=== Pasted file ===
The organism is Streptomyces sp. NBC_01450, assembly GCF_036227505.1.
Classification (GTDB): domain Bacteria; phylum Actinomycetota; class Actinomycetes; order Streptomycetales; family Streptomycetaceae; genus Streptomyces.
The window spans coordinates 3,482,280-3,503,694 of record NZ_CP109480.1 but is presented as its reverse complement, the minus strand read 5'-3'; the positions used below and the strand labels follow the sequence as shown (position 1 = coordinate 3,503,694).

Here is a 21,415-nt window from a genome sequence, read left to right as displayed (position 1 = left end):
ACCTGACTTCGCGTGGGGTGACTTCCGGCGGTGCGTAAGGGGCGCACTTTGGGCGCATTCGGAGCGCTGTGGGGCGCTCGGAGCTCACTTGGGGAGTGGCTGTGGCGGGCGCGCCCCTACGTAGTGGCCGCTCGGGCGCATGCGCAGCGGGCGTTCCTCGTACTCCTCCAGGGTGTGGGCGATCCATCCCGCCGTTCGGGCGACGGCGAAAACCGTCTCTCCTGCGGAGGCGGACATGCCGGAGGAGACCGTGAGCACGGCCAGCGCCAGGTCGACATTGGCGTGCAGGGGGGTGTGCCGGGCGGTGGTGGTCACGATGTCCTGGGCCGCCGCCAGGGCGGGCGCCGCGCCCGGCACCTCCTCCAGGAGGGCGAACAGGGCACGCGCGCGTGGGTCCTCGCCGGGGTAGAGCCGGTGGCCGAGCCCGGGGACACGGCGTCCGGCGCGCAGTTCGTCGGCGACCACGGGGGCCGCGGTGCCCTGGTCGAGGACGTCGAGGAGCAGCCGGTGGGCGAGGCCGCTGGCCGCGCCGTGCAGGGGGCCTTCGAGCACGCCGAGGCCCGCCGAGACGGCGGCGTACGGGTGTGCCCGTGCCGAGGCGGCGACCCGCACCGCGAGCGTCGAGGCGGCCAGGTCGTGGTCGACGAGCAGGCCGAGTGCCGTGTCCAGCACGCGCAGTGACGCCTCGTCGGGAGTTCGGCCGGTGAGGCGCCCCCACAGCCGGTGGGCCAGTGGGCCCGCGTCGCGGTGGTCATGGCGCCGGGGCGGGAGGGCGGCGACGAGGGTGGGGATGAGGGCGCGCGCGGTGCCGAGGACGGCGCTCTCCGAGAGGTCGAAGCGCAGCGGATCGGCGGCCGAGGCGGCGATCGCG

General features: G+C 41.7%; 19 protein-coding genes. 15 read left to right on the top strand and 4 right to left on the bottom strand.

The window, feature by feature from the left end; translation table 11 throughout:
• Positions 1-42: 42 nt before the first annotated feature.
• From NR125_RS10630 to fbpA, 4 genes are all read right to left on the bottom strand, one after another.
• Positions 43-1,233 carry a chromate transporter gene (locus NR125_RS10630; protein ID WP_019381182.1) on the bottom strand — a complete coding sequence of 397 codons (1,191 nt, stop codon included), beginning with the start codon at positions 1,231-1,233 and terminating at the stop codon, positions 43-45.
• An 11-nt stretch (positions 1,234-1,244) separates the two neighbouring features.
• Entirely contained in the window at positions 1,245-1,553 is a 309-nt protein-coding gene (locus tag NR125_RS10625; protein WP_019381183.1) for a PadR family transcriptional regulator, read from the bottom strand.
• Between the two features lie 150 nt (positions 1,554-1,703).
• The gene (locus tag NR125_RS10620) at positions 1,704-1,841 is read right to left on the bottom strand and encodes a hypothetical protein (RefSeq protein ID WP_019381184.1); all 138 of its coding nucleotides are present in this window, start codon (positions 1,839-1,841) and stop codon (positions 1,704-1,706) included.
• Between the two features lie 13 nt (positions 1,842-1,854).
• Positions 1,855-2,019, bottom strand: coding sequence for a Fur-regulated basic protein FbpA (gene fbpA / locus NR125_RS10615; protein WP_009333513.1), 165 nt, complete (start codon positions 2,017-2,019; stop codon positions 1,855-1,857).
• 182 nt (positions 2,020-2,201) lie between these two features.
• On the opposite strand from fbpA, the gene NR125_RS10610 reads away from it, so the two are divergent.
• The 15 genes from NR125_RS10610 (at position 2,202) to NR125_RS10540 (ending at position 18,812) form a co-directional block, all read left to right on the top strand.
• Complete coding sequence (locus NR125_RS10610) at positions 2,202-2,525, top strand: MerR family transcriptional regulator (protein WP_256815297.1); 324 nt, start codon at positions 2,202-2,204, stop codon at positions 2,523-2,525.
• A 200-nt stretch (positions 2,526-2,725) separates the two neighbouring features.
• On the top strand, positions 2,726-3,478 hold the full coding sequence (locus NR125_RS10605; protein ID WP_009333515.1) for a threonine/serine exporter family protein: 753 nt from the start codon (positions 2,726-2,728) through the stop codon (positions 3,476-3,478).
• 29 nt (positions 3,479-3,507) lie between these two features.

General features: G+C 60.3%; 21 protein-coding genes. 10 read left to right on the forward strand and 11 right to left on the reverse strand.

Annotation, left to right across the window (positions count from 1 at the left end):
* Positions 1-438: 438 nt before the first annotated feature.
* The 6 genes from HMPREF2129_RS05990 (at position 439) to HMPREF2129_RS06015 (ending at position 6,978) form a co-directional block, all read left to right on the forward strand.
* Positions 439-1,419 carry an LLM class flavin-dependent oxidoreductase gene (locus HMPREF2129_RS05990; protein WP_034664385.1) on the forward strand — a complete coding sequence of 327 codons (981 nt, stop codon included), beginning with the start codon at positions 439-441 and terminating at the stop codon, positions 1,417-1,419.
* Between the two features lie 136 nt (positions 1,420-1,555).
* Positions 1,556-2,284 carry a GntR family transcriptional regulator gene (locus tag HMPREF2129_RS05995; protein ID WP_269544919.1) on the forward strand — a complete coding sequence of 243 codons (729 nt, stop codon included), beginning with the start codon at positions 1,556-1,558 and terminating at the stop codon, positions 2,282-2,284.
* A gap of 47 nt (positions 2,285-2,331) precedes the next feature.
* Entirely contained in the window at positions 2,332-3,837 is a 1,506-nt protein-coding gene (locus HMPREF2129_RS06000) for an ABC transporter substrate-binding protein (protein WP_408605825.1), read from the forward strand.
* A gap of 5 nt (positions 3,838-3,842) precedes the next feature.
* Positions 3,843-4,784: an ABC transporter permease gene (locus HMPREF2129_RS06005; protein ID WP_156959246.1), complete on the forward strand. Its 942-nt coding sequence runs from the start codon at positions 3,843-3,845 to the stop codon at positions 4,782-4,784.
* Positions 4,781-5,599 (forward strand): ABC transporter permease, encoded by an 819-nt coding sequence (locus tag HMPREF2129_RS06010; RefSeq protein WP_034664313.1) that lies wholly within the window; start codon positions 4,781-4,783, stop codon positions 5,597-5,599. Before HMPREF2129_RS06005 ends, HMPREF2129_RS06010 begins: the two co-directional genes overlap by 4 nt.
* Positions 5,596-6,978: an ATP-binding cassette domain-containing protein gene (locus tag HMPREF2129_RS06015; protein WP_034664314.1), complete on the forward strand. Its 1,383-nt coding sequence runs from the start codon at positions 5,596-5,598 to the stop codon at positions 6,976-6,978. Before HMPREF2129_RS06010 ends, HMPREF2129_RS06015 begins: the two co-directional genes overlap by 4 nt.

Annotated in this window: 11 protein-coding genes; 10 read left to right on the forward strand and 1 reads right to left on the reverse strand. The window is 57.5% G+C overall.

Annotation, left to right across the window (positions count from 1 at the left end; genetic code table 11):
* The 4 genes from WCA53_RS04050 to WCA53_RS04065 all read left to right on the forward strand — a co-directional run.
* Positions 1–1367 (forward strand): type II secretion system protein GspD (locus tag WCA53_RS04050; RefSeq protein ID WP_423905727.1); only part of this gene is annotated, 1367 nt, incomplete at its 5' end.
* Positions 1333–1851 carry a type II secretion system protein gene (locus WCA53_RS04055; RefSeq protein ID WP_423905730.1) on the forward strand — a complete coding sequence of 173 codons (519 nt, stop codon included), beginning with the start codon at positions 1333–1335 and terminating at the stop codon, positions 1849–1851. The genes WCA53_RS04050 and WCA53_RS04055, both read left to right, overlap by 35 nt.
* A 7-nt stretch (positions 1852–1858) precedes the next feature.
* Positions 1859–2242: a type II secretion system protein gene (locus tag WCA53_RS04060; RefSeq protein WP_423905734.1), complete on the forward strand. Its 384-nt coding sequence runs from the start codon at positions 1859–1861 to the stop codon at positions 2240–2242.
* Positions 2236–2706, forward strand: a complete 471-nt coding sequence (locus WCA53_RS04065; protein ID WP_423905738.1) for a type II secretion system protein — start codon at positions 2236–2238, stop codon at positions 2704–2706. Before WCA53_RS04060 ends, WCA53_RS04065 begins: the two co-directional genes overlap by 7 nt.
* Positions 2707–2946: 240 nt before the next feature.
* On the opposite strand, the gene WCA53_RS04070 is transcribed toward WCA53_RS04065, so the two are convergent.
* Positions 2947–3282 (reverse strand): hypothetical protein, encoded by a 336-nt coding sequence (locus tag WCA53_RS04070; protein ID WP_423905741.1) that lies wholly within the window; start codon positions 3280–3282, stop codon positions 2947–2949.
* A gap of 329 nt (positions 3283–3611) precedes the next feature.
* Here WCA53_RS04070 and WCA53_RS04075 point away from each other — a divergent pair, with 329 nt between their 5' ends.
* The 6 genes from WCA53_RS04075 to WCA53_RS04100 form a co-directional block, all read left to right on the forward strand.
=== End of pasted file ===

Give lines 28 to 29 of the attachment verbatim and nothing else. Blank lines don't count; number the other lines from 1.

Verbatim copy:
* Positions 439-1,419 carry an LLM class flavin-dependent oxidoreductase gene (locus HMPREF2129_RS05990; protein WP_034664385.1) on the forward strand — a complete coding sequence of 327 codons (981 nt, stop codon included), beginning with the start codon at positions 439-441 and terminating at the stop codon, positions 1,417-1,419.
* Between the two features lie 136 nt (positions 1,420-1,555).